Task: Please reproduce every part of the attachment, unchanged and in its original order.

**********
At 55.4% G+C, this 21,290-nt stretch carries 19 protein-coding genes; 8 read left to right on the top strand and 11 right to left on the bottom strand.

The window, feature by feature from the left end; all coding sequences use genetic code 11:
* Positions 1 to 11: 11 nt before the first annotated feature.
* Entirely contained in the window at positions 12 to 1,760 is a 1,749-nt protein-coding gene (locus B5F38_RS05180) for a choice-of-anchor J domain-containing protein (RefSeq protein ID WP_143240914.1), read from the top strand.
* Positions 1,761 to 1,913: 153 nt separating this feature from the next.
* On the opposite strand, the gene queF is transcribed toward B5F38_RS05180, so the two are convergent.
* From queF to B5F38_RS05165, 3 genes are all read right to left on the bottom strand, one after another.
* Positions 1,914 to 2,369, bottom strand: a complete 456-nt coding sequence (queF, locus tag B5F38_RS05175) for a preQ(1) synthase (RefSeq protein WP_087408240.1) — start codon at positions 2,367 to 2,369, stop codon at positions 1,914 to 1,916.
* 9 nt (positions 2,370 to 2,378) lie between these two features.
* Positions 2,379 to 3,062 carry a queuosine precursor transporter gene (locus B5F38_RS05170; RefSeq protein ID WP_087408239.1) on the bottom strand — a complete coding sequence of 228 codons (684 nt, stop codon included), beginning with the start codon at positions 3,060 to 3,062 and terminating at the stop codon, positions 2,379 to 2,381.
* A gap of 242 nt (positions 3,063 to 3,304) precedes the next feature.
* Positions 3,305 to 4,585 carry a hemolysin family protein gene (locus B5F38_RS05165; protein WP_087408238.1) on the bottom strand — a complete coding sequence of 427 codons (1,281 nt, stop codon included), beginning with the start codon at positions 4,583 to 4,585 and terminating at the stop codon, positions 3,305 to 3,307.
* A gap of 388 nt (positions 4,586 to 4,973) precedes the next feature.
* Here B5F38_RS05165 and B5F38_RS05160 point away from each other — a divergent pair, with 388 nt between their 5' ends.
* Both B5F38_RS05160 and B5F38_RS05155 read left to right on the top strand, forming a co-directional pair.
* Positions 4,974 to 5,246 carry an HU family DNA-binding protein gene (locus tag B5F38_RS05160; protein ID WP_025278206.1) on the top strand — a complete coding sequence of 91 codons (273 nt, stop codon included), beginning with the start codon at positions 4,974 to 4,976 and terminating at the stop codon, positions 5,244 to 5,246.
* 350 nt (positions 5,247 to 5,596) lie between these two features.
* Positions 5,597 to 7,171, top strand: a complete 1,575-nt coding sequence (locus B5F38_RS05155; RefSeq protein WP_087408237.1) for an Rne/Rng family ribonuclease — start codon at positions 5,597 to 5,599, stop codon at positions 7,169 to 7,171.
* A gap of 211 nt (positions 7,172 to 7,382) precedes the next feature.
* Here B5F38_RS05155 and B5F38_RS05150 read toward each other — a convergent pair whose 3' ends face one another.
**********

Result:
At 55.4% G+C, this 21,290-nt stretch carries 19 protein-coding genes; 8 read left to right on the top strand and 11 right to left on the bottom strand.

The window, feature by feature from the left end; all coding sequences use genetic code 11:
* Positions 1 to 11: 11 nt before the first annotated feature.
* Entirely contained in the window at positions 12 to 1,760 is a 1,749-nt protein-coding gene (locus B5F38_RS05180) for a choice-of-anchor J domain-containing protein (RefSeq protein ID WP_143240914.1), read from the top strand.
* Positions 1,761 to 1,913: 153 nt separating this feature from the next.
* On the opposite strand, the gene queF is transcribed toward B5F38_RS05180, so the two are convergent.
* From queF to B5F38_RS05165, 3 genes are all read right to left on the bottom strand, one after another.
* Positions 1,914 to 2,369, bottom strand: a complete 456-nt coding sequence (queF, locus tag B5F38_RS05175) for a preQ(1) synthase (RefSeq protein WP_087408240.1) — start codon at positions 2,367 to 2,369, stop codon at positions 1,914 to 1,916.
* 9 nt (positions 2,370 to 2,378) lie between these two features.
* Positions 2,379 to 3,062 carry a queuosine precursor transporter gene (locus B5F38_RS05170; RefSeq protein ID WP_087408239.1) on the bottom strand — a complete coding sequence of 228 codons (684 nt, stop codon included), beginning with the start codon at positions 3,060 to 3,062 and terminating at the stop codon, positions 2,379 to 2,381.
* A gap of 242 nt (positions 3,063 to 3,304) precedes the next feature.
* Positions 3,305 to 4,585 carry a hemolysin family protein gene (locus B5F38_RS05165; protein WP_087408238.1) on the bottom strand — a complete coding sequence of 427 codons (1,281 nt, stop codon included), beginning with the start codon at positions 4,583 to 4,585 and terminating at the stop codon, positions 3,305 to 3,307.
* A gap of 388 nt (positions 4,586 to 4,973) precedes the next feature.
* Here B5F38_RS05165 and B5F38_RS05160 point away from each other — a divergent pair, with 388 nt between their 5' ends.
* Both B5F38_RS05160 and B5F38_RS05155 read left to right on the top strand, forming a co-directional pair.
* Positions 4,974 to 5,246 carry an HU family DNA-binding protein gene (locus tag B5F38_RS05160; protein ID WP_025278206.1) on the top strand — a complete coding sequence of 91 codons (273 nt, stop codon included), beginning with the start codon at positions 4,974 to 4,976 and terminating at the stop codon, positions 5,244 to 5,246.
* 350 nt (positions 5,247 to 5,596) lie between these two features.
* Positions 5,597 to 7,171, top strand: a complete 1,575-nt coding sequence (locus B5F38_RS05155; RefSeq protein WP_087408237.1) for an Rne/Rng family ribonuclease — start codon at positions 5,597 to 5,599, stop codon at positions 7,169 to 7,171.
* A gap of 211 nt (positions 7,172 to 7,382) precedes the next feature.
* Here B5F38_RS05155 and B5F38_RS05150 read toward each other — a convergent pair whose 3' ends face one another.